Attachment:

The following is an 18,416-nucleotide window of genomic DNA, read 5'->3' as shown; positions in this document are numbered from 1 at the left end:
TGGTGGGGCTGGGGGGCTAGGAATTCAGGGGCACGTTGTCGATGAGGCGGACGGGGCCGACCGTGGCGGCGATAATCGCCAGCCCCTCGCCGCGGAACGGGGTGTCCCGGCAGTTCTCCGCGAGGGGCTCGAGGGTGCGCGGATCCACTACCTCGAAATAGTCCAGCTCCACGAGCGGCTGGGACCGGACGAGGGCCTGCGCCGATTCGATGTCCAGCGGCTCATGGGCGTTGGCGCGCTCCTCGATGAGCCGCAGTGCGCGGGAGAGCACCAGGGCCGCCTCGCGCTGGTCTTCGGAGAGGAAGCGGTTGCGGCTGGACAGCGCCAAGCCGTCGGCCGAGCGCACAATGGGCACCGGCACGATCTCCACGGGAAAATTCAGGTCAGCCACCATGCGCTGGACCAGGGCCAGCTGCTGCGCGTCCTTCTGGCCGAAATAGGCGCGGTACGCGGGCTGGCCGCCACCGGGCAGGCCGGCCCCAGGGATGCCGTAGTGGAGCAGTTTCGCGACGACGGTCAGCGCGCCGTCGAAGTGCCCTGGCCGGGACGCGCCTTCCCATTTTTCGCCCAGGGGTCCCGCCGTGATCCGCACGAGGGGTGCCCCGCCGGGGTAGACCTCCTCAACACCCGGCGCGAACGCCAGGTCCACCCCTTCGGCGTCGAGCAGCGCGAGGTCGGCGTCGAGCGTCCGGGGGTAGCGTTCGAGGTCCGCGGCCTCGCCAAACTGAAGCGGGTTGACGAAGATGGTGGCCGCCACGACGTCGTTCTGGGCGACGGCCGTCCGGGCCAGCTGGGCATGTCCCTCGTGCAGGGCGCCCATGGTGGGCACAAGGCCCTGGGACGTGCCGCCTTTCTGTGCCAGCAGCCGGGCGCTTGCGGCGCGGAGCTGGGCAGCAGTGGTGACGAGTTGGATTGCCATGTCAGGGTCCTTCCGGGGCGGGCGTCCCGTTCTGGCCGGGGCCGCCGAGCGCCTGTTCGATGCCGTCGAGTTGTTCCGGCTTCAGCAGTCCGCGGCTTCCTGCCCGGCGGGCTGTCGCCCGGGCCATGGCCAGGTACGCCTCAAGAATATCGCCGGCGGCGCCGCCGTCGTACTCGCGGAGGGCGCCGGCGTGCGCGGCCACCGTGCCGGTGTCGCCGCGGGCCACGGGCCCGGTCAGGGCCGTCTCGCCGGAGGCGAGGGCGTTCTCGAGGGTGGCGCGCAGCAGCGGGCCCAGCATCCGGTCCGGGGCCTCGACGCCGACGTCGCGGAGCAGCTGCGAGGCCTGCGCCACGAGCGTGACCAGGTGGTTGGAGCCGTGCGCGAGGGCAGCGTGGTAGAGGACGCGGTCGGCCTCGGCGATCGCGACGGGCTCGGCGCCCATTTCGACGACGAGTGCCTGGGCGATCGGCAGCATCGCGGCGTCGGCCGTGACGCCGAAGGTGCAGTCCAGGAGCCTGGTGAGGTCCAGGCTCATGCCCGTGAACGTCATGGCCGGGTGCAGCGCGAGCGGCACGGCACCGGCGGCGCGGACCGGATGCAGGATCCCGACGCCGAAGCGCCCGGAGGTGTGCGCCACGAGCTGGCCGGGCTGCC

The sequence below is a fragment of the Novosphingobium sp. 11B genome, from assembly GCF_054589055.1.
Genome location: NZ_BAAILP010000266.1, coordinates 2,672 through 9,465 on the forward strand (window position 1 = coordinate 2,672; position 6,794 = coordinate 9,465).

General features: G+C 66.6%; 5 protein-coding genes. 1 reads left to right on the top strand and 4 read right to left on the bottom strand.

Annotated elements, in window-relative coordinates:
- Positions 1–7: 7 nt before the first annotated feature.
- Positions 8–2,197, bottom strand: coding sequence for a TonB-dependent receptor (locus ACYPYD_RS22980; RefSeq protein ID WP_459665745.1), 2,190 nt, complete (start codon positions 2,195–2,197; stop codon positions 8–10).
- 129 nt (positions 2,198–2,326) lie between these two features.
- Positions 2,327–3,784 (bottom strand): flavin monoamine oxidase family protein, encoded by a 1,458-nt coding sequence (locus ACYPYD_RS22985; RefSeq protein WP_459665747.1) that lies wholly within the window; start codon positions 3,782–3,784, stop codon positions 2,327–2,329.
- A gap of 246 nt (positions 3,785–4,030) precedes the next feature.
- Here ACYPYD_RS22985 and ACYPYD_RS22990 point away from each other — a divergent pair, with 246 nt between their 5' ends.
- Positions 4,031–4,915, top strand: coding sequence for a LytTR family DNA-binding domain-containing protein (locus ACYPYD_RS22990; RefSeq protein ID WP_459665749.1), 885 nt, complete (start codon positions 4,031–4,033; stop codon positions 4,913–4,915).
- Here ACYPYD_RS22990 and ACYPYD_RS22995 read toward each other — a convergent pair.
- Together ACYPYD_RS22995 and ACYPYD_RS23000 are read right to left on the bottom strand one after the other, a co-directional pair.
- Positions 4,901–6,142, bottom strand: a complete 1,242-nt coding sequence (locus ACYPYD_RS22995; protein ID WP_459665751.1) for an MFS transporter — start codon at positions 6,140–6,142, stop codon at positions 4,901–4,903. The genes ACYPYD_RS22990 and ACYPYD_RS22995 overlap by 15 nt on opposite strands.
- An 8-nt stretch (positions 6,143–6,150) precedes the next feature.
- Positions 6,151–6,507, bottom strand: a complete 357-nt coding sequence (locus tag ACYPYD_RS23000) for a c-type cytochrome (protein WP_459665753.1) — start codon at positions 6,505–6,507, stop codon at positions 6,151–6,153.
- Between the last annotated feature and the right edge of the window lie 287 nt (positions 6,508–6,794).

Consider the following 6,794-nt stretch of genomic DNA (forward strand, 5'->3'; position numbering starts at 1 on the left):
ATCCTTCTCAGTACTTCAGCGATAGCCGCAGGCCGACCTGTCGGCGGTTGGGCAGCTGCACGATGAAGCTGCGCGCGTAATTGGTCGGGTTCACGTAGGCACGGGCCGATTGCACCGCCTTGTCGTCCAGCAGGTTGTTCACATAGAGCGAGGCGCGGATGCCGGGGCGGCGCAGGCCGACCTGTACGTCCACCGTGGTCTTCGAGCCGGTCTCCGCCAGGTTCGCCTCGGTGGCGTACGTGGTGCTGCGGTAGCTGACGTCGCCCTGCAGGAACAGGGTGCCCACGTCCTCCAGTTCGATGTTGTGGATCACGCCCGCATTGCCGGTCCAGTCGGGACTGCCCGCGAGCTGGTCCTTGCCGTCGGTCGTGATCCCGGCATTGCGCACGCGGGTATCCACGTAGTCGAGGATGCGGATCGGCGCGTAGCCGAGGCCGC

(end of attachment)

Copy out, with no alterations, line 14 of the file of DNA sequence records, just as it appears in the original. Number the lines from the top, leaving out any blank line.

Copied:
- Here ACYPYD_RS22990 and ACYPYD_RS22995 read toward each other — a convergent pair.